The footage was harvested from a  building near the hospital where the man is also seen boarding a Probox which police suspect is a taxi.

In the second footage, the same man is spotted together with two other men also dressed in caps to hide their faces around Kenyatta National Hospital where a second ATM was emptied.

The man in the same green T-shirt and grey cap is seen entering the same Probox.

Police suspect they were leaving the KNH ATM.

Police believe the theft of Sh11.2 million from four Barclays Bank ATMs was an inside job.

They said it probably involved bank employees and workers of a security firm associated with the bank.

The men who seem to have information about the bank’s ATM security codes struck two machines in the city and made off with the money.

An ATM at Kenyatta National Hospital was emptied of Sh4.3 million, while another at The Mater Hospital was drained of Sh1 million. 

The KNH theft happened at 11pm on Friday but was reported to the police on Saturday. 

A G4S official identified in police documents as Wilson Mzedi reported the theft to Capitol Hill police station in Kilimani.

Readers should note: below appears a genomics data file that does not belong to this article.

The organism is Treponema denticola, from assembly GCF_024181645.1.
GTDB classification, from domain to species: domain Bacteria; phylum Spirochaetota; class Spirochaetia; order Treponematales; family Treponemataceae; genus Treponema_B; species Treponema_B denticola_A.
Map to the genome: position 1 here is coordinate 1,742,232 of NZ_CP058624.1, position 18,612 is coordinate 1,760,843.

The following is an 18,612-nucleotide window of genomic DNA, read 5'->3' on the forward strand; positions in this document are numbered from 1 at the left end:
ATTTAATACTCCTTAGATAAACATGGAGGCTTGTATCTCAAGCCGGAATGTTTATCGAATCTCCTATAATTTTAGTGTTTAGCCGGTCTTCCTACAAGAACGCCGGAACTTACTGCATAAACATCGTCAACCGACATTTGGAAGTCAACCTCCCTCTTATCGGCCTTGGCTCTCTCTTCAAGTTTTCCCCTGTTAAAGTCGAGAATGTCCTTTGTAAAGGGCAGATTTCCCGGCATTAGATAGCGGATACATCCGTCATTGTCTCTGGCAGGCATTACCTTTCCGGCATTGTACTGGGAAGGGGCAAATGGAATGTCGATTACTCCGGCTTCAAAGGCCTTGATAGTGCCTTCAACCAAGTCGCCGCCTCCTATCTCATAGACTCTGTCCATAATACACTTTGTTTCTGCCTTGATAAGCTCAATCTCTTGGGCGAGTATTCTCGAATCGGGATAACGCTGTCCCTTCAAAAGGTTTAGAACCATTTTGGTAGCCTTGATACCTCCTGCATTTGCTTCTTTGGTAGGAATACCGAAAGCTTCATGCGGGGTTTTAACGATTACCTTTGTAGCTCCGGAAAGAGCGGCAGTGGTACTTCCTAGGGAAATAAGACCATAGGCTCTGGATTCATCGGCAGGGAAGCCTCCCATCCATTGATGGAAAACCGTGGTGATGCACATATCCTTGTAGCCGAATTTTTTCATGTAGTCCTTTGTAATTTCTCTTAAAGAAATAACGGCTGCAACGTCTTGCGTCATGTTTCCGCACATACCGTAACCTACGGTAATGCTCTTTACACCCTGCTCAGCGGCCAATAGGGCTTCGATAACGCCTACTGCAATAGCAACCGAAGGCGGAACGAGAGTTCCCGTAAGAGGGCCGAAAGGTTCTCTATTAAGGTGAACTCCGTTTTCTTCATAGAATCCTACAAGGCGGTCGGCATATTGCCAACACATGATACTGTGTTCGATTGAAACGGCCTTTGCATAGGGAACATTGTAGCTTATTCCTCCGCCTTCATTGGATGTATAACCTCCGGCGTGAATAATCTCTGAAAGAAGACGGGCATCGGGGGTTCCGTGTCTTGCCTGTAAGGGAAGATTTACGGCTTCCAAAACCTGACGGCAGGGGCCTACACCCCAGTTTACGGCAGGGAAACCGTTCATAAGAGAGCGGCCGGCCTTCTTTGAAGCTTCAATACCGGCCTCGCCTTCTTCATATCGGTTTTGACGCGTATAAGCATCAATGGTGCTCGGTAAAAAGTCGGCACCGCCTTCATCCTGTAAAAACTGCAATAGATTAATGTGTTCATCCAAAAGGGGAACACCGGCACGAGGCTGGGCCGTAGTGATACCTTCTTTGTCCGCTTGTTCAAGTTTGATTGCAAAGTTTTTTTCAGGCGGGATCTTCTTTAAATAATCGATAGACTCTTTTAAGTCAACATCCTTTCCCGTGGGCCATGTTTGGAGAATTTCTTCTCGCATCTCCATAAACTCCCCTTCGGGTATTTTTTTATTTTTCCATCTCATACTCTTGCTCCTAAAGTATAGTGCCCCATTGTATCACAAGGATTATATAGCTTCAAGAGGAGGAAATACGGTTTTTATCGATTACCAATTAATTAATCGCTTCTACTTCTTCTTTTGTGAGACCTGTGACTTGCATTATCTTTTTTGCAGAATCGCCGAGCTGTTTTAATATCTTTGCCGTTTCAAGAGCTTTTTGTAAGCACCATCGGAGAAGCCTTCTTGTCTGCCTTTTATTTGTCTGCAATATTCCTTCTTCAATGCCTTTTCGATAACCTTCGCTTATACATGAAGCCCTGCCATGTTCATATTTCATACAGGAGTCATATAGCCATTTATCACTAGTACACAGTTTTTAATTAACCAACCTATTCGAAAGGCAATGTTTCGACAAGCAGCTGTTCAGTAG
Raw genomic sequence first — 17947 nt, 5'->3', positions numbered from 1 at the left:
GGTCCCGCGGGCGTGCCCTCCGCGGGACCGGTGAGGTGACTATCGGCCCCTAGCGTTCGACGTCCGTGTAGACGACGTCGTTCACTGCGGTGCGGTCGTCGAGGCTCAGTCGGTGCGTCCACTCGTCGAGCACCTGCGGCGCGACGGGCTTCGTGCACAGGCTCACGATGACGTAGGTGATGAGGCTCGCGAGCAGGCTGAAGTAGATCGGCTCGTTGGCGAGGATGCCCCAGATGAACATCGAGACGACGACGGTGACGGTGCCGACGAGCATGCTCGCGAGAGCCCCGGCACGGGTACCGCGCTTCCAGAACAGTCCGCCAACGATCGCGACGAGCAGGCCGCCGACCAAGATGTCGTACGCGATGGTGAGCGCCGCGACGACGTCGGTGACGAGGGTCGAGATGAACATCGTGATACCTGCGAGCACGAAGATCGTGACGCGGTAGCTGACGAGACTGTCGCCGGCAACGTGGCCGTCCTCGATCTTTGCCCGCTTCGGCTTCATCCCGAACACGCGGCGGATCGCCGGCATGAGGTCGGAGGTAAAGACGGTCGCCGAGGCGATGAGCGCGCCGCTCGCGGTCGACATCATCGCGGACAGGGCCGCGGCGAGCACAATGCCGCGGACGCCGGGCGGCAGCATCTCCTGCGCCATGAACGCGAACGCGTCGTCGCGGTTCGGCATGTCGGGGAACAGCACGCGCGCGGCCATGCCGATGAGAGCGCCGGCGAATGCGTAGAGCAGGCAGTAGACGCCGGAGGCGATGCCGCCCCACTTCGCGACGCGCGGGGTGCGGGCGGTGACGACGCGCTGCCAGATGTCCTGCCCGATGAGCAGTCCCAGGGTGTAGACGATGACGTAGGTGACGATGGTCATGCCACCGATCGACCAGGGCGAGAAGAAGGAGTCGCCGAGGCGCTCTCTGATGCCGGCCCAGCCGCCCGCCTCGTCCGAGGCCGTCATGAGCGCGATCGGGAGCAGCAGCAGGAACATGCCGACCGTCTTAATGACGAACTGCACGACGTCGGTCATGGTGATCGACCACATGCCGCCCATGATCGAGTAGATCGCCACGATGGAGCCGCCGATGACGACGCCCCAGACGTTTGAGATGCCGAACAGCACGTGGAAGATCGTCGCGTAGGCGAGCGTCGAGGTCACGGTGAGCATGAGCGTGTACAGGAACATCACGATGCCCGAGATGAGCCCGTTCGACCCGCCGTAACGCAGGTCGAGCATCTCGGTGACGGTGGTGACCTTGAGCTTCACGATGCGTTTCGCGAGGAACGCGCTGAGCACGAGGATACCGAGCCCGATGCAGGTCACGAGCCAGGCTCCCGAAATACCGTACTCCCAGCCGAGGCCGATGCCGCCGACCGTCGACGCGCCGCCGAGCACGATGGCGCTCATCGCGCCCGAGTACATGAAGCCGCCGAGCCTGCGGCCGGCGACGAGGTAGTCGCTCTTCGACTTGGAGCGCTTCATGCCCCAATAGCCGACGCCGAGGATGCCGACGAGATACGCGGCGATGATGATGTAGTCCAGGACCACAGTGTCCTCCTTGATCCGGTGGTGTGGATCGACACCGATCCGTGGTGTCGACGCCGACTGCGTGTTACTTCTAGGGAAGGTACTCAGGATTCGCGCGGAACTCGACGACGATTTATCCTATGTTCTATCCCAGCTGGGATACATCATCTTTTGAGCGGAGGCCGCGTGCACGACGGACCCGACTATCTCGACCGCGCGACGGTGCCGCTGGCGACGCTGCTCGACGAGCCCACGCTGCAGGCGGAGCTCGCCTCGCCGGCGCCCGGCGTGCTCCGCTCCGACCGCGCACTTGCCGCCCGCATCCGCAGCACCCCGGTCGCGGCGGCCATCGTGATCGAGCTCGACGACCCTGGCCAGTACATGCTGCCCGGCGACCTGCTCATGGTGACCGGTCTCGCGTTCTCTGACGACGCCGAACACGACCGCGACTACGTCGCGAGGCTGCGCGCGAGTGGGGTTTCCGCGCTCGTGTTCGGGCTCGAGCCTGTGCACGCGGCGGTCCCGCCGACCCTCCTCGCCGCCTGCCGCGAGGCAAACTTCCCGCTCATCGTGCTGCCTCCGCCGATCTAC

He told police that the company got a report from the hospital that the ATM was not working.

A maintenance officer was sent to the site and established that the ATM had been tampered with and Sh4.3 million missing. 

Nickson Oluoch, also an employee of G4S, reported to Makadara police station the loss of Sh1 million from the ATM at The Mater Hospital.

A staffer in the maintenance department who reviewed the machine established that it had had been tampered with and cash was stolen.

However, the cash spat out by the machine in ATM jackpotting is not tied to the balance of any one bank account, meaning customers will not have their accounts debited.

Thieves who are successful and remain undetected can walk away with all of the machine’s cash.

Criminals have been able to find vulnerabilities in financial institutions that operate ATMs, primarily ATMs that are stand-alone," the Secret Service said in a release shared with CNN. "The targeted stand-alone ATMs are routinely located in pharmacies, big box retailers, and drive-thru ATMs

Stand-alone ATMs in retail and service outlets are more likely targets, away from a bank’s tighter monitoring and security.

This was also the case in the Barclays theft where the gang targeted ATMs at Kenyatta National Hospital, The Mater Hospital, Mutindwa and Kenya Cinema.

Of the four ATM machines, only the one at the Kenya Cinema is situated in the busy CBD, with the others being remotely located in the city.

Last January CNN reported in an online article that the Secret Service had warned banks in America about the new hacking scheme.

The news agency reported that to execute the cyber attack, a thief needs physical access to an ATM and will use malware, physical hacking tools, or both, to take control of the machine and force it to dispense cash quickly.

If it works, cash pours out of the ATM like the hacker won a jackpot.

The Secret Service said criminals associated with jackpotting can be individuals or organised crime groups.